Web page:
Pauline Kidner and Liz Mullineaux: Cull helps neither farmers nor badgers
Wildlife rescue and welfare campaigner Pauline Kidner and vet Liz Mullineaux take issue with Farming Minister David Heath’s view that a badger cull is vital to control bovine TB...
Farming Minister David Heath’s article in the Western Daily Press on Friday described the dreadful ongoing problem faced by farmers in the South West – tuberculosis in cattle.
Unfortunately, like many politicians before him, he has taken the easy option of believing that culling badgers can solve this very difficult and complex situation. This view does farmers no favours and detracts from the real issue of the Government needing to spend time and money investing in useful tools to control this disease.
It is correct to say that other countries that have had TB have culled their wildlife but in none of those countries have badgers been the species infected by cattle. Badgers are very different to feral water buffalo (in Australia) or introduced possum (in New Zealand). In his defence of culling Mr Heath states that “evidence has shown that culling, when carried out properly, can play a significant role in helping reduce the spread of bovine TB”.
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This is simply not true. There is overwhelming scientific evidence that culling badgers will have no positive impact on the disease in cattle and in many cases will actually make it worse. This is not just our view, but that of many eminent scientists and veterinary surgeons who the Government choose to ignore.
The Randomised Badger Culling Trial was the largest experiment on bovine TB ever undertaken in the world and cost the UK taxpayer over £53million. Over 11,000 badgers were killed, 85 per cent of which showed no signs of the disease even though they were in areas of high incidence of bovine TB in cattle.
The findings of the RBCT, published in international journals, concluded that “culling could make no meaningful contribution to the control of TB in cattle in Britain”. The reason for this is that when badger populations are disturbed and distressed, animals move away from their strict territorial areas and this spreads disease, the well-described perturbation effect.
In the RBCT, teams of professionally trained staff killed badgers by cage trapping and then shooting them. As this method of culling is too costly, the Government has suggested several variations from the RBCT in its pilot culls. These include a longer culling period and shooting of free-running badgers. These changes will increase the perturbation effect, make the spread of bovine TB worse and reduce any benefits of culling.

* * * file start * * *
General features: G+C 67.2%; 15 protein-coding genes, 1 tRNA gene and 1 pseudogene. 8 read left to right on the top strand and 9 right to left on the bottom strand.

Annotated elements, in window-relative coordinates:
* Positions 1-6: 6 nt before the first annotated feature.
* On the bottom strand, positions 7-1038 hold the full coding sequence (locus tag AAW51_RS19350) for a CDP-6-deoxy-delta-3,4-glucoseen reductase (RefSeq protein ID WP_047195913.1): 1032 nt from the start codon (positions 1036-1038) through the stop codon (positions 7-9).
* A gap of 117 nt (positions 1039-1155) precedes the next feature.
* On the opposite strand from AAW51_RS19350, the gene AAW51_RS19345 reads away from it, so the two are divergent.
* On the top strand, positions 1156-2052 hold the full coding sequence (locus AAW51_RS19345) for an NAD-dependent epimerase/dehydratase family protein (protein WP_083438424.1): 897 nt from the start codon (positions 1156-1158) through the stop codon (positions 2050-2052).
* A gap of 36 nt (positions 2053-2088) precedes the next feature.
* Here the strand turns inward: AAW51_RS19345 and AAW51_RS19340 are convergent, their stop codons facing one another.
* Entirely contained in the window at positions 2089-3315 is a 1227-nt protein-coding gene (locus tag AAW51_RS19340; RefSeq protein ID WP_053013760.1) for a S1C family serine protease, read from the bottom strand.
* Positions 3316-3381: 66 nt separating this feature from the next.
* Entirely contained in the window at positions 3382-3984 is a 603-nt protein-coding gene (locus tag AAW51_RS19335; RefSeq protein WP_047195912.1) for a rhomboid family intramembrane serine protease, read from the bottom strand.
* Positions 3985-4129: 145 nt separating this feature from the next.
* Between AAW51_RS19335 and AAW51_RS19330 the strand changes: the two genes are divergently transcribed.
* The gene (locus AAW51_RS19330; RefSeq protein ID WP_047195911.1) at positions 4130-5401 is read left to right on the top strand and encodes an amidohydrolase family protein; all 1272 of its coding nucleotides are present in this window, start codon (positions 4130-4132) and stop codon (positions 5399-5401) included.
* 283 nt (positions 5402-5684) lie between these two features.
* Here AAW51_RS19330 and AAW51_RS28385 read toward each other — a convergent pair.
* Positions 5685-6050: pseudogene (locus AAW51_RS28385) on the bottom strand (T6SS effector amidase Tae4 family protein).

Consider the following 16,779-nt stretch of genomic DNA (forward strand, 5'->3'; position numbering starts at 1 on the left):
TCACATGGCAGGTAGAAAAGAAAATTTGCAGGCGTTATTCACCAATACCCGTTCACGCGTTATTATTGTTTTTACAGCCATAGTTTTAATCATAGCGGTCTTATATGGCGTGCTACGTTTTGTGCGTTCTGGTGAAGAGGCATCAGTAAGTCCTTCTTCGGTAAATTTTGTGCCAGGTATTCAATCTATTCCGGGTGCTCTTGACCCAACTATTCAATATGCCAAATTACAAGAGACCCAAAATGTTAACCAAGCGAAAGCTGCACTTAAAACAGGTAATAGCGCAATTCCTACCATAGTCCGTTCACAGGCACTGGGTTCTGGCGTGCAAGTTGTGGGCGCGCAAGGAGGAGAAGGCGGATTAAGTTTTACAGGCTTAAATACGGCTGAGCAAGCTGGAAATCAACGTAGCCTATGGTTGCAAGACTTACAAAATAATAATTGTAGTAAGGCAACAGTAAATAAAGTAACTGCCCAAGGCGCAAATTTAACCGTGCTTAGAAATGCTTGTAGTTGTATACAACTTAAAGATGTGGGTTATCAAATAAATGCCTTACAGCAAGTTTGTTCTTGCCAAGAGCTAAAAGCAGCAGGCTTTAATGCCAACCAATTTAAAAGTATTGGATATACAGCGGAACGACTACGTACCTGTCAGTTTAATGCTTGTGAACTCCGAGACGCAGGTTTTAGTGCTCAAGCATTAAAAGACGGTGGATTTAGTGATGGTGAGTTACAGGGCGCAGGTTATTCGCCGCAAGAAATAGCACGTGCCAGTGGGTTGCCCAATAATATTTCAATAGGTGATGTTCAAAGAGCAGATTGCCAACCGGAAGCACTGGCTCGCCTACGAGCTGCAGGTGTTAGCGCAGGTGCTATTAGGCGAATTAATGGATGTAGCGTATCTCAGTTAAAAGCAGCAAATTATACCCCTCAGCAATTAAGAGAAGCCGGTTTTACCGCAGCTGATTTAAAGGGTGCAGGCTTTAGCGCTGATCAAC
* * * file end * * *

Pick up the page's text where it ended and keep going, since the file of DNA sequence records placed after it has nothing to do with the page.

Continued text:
Apart from all the scientific reasons for culling being wrong, there are also concerns for the welfare of the badgers. Shooting of free-running badgers has never been carried out before and is likely to be extremely difficult for the marksmen involved, resulting in injured live badgers. From our own records over 20 years, we know that dependant badger cubs will die underground at either end of the proposed culling season. We are not at all reassured by the measures that have been put in place by Defra to monitor badger welfare and believe badgers will suffer once again in this new government experiment.
We agree that there has been an increase in the number of infected cattle and we do not underestimate the problem that is faced. It should be pointed out, however, that 30,000 more cattle have been tested this year compared with the previous year due to annual testing being introduced in new areas.
This increased figure purely illustrates how many infected cattle had been being missed by the previously inadequate testing regimes. It is of course extremely difficult to test for, protect against, and indeed treat TB. No simple single method is the answer and any such suggestion is of no benefit to farmers struggling with the disease in their cattle. Politicians like simple answers and find it hard to accept that solutions are complex and expensive. There are, however, measures other than culling at our disposal.
The movement of infected cattle around the country must continue to be controlled, through rigorous testing using all the available methods. Recently published evidence also illustrates that simple bio-security measures such as electric fencing are extremely effective in preventing badger-cattle contact around farmyards.
There is a licensed badger BCG vaccine and it should be used throughout the South West, not just in isolated areas. The vaccine is effective in reducing disease in badgers and everything suggests that it will have a positive impact upon the disease in cattle. The current vaccination method by injection is not ideal. However, research into an oral vaccine is progressing well and requires government support.
Mr Heath is incorrect in stating that every badger needs to be trapped every year. The use of annual vaccination is purely to catch cubs and any unvaccinated adults missed the previous year. The cattle BCG vaccine already exists and is used in other countries such as Ethiopia. We also already have a differential test to distinguish between vaccinated and infected animals. Licensing of a cattle vaccine will take time, but if there is genuine political will and funding to make this happen it will not take ten years.
Culling of badgers is not the answer to the tuberculosis problem in cattle. Until the Government accept this and move forward with real solutions, this dreadful problem for farmers and animals alike will not be solved.
Pauline Kidner is founder of Secret World Wildlife. Liz Mullineaux is a consultant veterinarian.